Fourthly, big data and advanced analytics.  Technological breakthroughs and capabilities grounded in big data and analytics can help prevent and counter fraudulent acts that impact the bottom line and threaten brand value and customer retention. Big data technology can ingest data from any source, regardless of structure, volume or velocity. It can harness, filter and sift through terabytes of data, whether in motion or at rest, to identify and relate the elements of information that really matter to the detection of on-going as well as of potential frauds. Big data off-the-shelf solutions already provide the means to detect instances of fraud, waste, abuse, financial crimes, improper payments, and more. Big data solutions can also reduce complexity across lines of business and allow organizations to manage fraud pervasively throughout the entire life cycle of any business process.

In summary, smart organizations manage the sword of potential fraud threats with well-planned road maps supported by proper organization and governance.  They analyze their state to understand where they are, and implement an integrated framework of standard management processes to provide the guidance and methodology for effective, ethics based, concurrent anti-fraud practice. The management of fraud risk is an integral part of their overall risk culture; a support system of interconnected counter fraud capabilities integrated across systems and processes, enabled by a technology strategy and supporting formal enterprise level oversight and governance.

A Ship of Fools

Our Chapter’s January-February 2018 lecture for CPE credit is concerned with the broader ethical implications of the types of fraud, many interlocking and coordinated, that made up the 2007-2008 Great Recession.  At the center of the scandal were ethically challenged actions by bank managements and their boards, but also by the investment companies and ratings agencies, who not only initiated much of the fraud and deception but, in many cases, actively expanded and perpetuated it.

Little more than a glance at the historical record confirms that deception by bank executives of regulators and of their own investors about illegal activity or about the institution’s true financial condition to conceal poor performance, poor management, or questionable transactions is not new to the world of U.S. finance. In fact, it was a key practice during the meltdown of the financial markets in 2007. In addition, the period saw heated debate about alleged deception by the rating agencies, Standard & Poor’s, Moody’s, and Fitch, of major institutional investors, who depended on the agencies’ valuations of subprime-backed securities in the making of investment decisions. Thus, not only deceptive borrowers and unscrupulous mortgage brokers and appraisers contributed to the meltdown. The maelstrom of lies and deception that drove the entire U.S. financial system in mid to late 2005 accelerated to the point of no return, and the crisis that ensued proved unavoidable.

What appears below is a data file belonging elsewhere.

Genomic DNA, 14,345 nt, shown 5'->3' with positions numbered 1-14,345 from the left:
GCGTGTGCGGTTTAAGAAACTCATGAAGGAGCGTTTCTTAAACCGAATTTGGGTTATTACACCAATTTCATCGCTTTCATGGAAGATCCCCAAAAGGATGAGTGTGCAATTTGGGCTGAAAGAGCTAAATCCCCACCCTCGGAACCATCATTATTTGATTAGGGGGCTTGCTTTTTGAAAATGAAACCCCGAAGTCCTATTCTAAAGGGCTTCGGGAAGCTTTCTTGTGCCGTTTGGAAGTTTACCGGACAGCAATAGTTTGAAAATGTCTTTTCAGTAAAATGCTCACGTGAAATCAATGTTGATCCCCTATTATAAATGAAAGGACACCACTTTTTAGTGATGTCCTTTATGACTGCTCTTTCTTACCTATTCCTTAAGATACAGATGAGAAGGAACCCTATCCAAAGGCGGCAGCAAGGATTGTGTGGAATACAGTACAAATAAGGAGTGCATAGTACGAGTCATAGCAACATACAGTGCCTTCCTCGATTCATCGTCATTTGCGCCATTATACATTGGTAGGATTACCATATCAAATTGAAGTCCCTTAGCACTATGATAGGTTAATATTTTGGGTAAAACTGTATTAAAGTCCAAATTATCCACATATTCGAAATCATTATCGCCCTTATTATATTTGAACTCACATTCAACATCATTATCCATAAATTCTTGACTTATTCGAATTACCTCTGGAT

There were ample instances of bank deception in the years leading up to the Great Depression of the 1930’s. The facts came out with considerable drama and fanfare through the work of the era’s Pecora Commission. However, the breadth and scope of executive deception that came under the legal and regulatory microscope following the financial market collapse of 2007 to 2009 represent some of history’s most brazen cases of concealment of irresponsible lending practices, fraudulent underwriting, shady financial transactions, and intentionally false statements to investors, federal regulators, and investigators.

According to the ACFE and other analysts, the lion’s share of direct blame for the meltdown lies with top executives of the major banks, investment firms, and rating agencies. They charge the commercial bank bosses with perpetuating a boom in reckless mortgage lending and the investment bankers with essentially tricking institutional investors into buying the exotic derivative securities backed by the millions and millions of toxic mortgages sold off by the mortgage lenders. The commercial bank bosses and investment bankers were, according to these observers, aided and abetted by the rating agencies, which lowered their rating standards on high-risk mortgage-backed securities that should never have received investment-grade ratings but did so because the rating agencies were paid by the very investment banks which issued the bonds. The agencies reportedly feared losing business if they gave poor ratings to the securities.

As many CFEs know, fraud is always the principal credit risk of any nonprime mortgage lending operation. It’s impossible in practice to detect fraud without reviewing a sample of the loan files. Paper loan files are bulky, so they are photographed, and the images are stored on computer tapes. Unfortunately, most investors (the large commercial and investment banks that purchased non-prime loans and pooled them to create financial derivatives) didn’t review the loan files before purchasing them and did not even require the original lenders to provide them with the loan tapes requisite for subsequent review and audit.